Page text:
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Goldsmiths' Official Student Magazine

The Truths of a Producer: Interview with up and coming artist Fabich

22 November 2018
German-born artist and producer Fabich talks us through the pros and cons of making music in London and the sexual openness he wants his music to promote...

German-born artist and producer Fabich could be considered something of an overnight hit, having only released his debut single ‘Hold On’ in July, 2017. Its remix by long-time collaborator Sonny Fodera managed to attract nearly eight million views on YouTube in as many months.

Despite his apparent youthfulness, this artist has not succeeded simply by throwing out catchy house music. Fabich’s music is elevated to a much greater status by the breadth and maturity of his use of instrumentation.

His roots as an R&B producer and collaborations with fellow residents of his newly adopted home in Shoreditch have accumulated to create his newest single: ‘Talk to Me’. A Quincy Jones-meets-Disclosure musical love note to the musicianship and sexuality of the capital.

London provides the now-permanent backdrop to Fabich’s musical creativity after he moved to London last year simply because he could not stay away.

“I’ve been travelling there four or five times a year to do music, so at some point it just made sense to spend a bit longer there and get to know the amazing music scene and that’s the reason I’ve never gone back.”

Interestingly, however, the aspect of London which plays into Fabich’s style of music has its cost. His sound incorporates real instruments and vocals rather than samples, more common in Techno-heavy Berlin than London.

“If you do more stuff a bit darker like Techno then Berlin is nice. But London is expensive, so you have to work hard and be quite good to sustain a living. On the other hand, Berlin is so cheap that people can lack a bit of drive. You can get lost easily.”

In short, London’s economy may cause prices in your local to be sky high but, for Fabich, it also produces innovative and driven musicians. Necessity is the mother of invention, after all.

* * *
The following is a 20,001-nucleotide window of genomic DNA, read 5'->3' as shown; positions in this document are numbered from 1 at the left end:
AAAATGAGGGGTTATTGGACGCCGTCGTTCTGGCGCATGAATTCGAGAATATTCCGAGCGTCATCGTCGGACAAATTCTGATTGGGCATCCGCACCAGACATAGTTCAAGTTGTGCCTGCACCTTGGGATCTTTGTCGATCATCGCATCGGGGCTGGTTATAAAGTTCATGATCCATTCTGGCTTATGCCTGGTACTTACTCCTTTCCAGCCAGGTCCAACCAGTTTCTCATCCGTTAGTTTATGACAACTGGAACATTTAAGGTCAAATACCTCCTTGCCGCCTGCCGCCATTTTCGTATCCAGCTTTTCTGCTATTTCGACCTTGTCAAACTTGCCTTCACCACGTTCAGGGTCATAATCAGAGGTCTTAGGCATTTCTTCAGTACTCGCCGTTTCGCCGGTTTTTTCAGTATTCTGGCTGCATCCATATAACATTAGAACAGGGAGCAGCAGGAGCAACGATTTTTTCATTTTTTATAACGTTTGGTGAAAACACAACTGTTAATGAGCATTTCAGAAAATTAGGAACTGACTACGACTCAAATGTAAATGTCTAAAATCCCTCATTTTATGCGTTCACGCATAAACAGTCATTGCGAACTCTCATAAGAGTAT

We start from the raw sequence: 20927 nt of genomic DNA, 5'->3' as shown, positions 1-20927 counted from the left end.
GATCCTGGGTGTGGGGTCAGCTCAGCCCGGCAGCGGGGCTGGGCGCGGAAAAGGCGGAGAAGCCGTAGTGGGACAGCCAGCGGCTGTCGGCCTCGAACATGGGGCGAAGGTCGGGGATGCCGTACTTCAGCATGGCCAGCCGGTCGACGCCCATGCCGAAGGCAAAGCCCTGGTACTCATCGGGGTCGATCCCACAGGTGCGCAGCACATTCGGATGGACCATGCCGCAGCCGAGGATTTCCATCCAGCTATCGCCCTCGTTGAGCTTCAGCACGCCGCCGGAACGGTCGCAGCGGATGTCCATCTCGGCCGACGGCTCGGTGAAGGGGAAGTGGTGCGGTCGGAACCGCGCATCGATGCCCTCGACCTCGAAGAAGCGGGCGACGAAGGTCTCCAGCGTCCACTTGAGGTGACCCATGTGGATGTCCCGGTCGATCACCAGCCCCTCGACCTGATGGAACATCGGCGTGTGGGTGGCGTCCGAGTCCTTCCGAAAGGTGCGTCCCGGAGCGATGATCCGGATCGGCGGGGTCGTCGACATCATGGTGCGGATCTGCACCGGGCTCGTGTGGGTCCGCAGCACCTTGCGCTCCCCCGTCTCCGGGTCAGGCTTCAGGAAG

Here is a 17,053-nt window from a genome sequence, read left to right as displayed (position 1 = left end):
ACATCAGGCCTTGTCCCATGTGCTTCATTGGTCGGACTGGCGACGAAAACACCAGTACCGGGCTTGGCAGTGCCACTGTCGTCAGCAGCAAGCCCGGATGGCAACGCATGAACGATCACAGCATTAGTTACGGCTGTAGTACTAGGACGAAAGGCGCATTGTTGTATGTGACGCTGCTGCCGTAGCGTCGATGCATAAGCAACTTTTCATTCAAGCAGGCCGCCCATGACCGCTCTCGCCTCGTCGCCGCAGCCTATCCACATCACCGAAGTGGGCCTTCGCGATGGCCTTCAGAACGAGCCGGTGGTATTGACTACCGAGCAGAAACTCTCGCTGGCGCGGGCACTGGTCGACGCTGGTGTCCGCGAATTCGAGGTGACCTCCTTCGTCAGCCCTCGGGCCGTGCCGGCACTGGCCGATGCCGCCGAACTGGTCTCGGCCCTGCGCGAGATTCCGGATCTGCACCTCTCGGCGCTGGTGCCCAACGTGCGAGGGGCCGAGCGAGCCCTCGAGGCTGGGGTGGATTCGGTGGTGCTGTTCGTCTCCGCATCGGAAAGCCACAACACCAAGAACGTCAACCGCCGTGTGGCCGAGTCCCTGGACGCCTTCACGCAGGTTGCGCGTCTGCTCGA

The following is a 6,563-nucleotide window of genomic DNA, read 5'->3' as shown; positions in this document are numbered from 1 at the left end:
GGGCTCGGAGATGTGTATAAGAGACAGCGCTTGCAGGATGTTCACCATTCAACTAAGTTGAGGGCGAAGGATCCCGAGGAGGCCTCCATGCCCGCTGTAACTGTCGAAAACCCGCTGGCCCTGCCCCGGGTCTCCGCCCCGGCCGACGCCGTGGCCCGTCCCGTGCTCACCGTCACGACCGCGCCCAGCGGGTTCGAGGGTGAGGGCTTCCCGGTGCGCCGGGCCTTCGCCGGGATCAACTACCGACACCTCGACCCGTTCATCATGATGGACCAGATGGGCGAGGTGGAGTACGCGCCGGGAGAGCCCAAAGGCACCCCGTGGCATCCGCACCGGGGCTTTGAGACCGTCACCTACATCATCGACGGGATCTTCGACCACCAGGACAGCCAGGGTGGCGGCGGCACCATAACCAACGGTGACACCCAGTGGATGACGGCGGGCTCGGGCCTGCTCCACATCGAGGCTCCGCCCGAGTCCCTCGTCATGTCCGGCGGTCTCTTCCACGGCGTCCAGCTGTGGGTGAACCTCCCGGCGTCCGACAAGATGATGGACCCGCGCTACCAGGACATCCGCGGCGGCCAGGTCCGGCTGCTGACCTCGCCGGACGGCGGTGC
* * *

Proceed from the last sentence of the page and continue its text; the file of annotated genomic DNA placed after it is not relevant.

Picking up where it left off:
This is important for Fabich, not only as an artist who enjoys collaboration, but also as one who seeks out spontaneity through creation in the studio; usually working by creating ideas on the spot rather than coming into a studio session with pre-conceived ideas.

“This is also why I like England so much. In different parts of the world they approach music like a little factory where they say right now, let’s say, Ariana Grande is doing something great so let’s do it in that style and that’s never really my intention.”

On ‘Talk to Me’ his style of collaboration is no more noticeable than through the vocals provided by singer-songwriter LISKA, who not only makes the song more easy-listening, but also provides the sensual and longing tone needed to convey the song’s core theme of sexual liberation and openness, as Fabich notes:

“It’s about being open, not only sexually but also understanding other people’s emotions. Just express yourself freely and be the person you want to be. Don’t try to impress someone in bed. That’s also something I really enjoy about London it doesn’t matter if you have pink hair and you can be whoever you want to be and dress how you like.

The song is about the sexual experience but I kind of like the idea, especially these days when borders are becoming more of a thing again, and people are a bit less open minded it’s important to promote the message to be accepting.”

Here, he points to the increasing divide in values between young and old, rather than between different countries or cultures.

“Most of the young people are open minded which is very important. It’s almost a thing about the elderly who try and suppress that, even with free speech.”

In fact, he states: “I don’t think of myself as German to be honest, more European.”

In spite of this, Fabich’s British inspiration is evident in his music. The British artists he lists among his inspirations include Disclosure, James Vickery (who contributed vocals on ‘Overtime’), Manchester DJ TCTS and R&B singer Olivia Nelson.

He will soon be working on a new EP with Lauren Faith, who earned her stripes writing material for Craig David with Kaytranada in 2015. If that’s not enough for any Brexiteer to think that Fabich hasn’t fully assimilated into British culture, then let me reassure you. His next show will be held at a local London distillery, playing to an intimate group of 150 people for his collective ‘Voice Next Door’.

Words, Rufus Gray – @rufusgray

Images, Infectious PR – @infectiouspr